December 1st 2010
There are conflicting fundamental forces at work on global financial markets; all of which seem equally dominant, resulting in short sharp price shifts up and down, but ultimately going nowhere…
Healthy corporate earnings and low interest rates are underpinning equity markets, while fears over double dip and eurozone solvency are capping any upmoves.
Bond speculators are contra-trading central government intervention of bond buying, providing virtual equal and opposite market forces. History suggests that single central government intervention often fails, with speculators coming out on top; however coordinated multi government intervention is likely to prevail.
Commodities still have underlying strength, although recent volatility has given some bears reason to expect that we are near the top of the market.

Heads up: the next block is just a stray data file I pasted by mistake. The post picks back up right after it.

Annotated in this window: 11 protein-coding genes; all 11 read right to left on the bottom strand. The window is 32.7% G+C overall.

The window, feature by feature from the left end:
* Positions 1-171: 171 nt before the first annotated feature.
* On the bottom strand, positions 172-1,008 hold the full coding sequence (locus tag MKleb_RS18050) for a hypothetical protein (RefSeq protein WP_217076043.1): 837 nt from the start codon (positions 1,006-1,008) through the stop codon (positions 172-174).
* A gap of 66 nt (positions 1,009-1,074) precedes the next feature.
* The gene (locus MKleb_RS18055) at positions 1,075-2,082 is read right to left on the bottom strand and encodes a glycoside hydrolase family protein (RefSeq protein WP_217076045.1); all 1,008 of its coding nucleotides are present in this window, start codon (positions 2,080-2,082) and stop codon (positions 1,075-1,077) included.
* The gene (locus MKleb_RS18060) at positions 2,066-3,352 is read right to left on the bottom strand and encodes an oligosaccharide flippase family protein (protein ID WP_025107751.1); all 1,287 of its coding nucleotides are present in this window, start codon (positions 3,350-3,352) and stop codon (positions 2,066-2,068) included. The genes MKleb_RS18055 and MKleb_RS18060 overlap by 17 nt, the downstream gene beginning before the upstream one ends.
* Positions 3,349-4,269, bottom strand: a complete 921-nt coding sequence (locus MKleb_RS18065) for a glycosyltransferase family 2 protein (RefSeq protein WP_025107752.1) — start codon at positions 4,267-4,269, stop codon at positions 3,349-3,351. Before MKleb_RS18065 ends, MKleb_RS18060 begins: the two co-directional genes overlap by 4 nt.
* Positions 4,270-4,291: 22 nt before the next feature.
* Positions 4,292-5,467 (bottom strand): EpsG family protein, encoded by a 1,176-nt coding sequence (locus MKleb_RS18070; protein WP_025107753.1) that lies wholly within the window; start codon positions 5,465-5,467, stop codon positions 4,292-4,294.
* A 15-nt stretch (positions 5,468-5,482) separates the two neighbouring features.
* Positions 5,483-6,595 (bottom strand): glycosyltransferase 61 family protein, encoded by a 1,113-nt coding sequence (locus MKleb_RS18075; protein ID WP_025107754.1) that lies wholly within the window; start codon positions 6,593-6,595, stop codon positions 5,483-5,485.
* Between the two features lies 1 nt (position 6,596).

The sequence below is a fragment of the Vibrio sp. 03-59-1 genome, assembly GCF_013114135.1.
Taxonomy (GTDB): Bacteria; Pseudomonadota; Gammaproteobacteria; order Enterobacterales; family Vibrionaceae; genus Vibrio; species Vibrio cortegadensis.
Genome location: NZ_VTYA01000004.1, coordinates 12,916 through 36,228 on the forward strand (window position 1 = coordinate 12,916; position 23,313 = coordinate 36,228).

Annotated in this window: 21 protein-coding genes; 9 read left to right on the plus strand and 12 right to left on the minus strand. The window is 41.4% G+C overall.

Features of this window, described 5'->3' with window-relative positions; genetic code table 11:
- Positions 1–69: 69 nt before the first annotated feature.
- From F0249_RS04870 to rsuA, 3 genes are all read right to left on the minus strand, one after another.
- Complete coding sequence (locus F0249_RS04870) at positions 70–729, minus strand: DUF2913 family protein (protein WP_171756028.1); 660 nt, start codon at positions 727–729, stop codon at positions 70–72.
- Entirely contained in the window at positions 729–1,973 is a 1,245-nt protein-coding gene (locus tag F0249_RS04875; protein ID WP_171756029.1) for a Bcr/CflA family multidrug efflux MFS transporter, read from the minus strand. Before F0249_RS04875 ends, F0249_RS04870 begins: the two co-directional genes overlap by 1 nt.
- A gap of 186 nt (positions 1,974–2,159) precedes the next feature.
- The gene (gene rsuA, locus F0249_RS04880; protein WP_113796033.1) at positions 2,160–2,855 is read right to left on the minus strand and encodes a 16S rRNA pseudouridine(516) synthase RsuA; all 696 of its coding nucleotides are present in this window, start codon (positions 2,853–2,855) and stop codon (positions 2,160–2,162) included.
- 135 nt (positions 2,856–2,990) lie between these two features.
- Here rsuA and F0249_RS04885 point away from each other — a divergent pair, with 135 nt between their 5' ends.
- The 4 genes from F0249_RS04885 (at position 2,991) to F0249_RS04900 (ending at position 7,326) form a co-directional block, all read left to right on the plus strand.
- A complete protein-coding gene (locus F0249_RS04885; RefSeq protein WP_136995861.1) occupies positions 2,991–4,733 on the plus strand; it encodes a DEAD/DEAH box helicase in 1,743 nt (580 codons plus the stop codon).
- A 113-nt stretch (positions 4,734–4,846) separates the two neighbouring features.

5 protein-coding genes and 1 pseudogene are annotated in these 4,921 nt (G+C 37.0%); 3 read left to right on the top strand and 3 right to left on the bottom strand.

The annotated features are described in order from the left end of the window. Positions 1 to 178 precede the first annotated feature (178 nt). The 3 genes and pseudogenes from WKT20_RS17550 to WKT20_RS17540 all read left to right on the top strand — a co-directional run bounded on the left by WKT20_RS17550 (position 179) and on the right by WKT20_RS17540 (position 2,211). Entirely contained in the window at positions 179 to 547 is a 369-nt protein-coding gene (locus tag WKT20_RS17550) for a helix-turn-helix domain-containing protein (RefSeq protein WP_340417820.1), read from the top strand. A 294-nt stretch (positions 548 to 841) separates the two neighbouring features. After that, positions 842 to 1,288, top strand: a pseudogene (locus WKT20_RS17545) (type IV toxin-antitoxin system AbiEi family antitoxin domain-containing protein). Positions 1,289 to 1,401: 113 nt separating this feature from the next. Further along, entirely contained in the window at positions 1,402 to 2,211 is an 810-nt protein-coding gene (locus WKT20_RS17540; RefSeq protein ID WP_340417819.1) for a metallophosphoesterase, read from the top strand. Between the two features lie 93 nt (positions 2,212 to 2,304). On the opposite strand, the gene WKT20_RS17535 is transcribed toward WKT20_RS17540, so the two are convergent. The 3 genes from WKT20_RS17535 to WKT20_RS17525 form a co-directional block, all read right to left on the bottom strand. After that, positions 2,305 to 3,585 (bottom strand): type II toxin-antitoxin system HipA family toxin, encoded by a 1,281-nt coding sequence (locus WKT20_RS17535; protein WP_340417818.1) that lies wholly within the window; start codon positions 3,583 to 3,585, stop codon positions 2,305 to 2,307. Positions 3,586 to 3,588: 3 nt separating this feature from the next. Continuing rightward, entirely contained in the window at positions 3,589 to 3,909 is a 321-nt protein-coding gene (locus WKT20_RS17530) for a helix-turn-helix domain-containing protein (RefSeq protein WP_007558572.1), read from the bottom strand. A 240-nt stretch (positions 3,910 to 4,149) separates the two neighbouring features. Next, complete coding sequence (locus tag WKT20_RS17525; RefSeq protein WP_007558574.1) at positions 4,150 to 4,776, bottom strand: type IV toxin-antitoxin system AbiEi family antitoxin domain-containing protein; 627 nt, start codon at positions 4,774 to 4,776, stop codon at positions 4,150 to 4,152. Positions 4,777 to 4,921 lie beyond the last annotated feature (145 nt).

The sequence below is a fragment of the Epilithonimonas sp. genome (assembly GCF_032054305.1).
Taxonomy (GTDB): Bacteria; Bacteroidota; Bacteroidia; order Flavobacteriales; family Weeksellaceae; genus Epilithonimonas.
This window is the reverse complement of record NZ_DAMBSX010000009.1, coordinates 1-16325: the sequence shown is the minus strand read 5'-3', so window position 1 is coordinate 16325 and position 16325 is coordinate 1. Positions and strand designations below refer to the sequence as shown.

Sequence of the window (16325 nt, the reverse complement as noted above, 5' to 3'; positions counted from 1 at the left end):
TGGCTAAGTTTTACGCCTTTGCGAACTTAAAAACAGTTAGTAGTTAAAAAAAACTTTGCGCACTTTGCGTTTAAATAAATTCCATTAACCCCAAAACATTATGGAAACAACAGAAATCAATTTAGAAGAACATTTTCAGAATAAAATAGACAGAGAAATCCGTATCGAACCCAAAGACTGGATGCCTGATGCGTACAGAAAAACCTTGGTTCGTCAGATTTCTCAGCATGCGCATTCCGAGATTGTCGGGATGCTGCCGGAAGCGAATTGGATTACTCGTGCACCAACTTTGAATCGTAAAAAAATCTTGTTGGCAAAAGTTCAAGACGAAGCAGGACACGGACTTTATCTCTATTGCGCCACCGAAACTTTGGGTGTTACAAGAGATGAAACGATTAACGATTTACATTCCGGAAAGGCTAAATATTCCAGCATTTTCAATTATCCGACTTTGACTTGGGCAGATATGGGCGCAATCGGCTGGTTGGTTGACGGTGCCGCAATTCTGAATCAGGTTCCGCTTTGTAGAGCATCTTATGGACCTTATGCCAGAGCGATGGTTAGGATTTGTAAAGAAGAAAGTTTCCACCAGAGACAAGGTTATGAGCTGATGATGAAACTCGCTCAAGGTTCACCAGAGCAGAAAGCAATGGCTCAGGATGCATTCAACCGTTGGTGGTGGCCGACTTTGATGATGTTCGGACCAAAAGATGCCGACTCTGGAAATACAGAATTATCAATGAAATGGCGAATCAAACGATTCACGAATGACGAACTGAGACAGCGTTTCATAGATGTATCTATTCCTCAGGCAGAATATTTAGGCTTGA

The currency markets are dominated by Euro speculation and currency battles. Recent failures at the G20 summit to find an amicable solution to all nations trying to weaken their own currency to aid exports, has only meant that the battle will continue, with US intervention to effectively weaken the UD dollar is likely to outweigh its counterparts.
The Eurozone woes have come back to the front page news and it seems we are already being prepared for bailouts of Portugal, Spain and Italy. I think what is surpising to many, is the relative strength of the Euro given the instability of the eurozone. Then again when Bear Stearns collapse in early 2008 went relatively unoticed by the markets, until the faulure of Lehman Brothers later that year…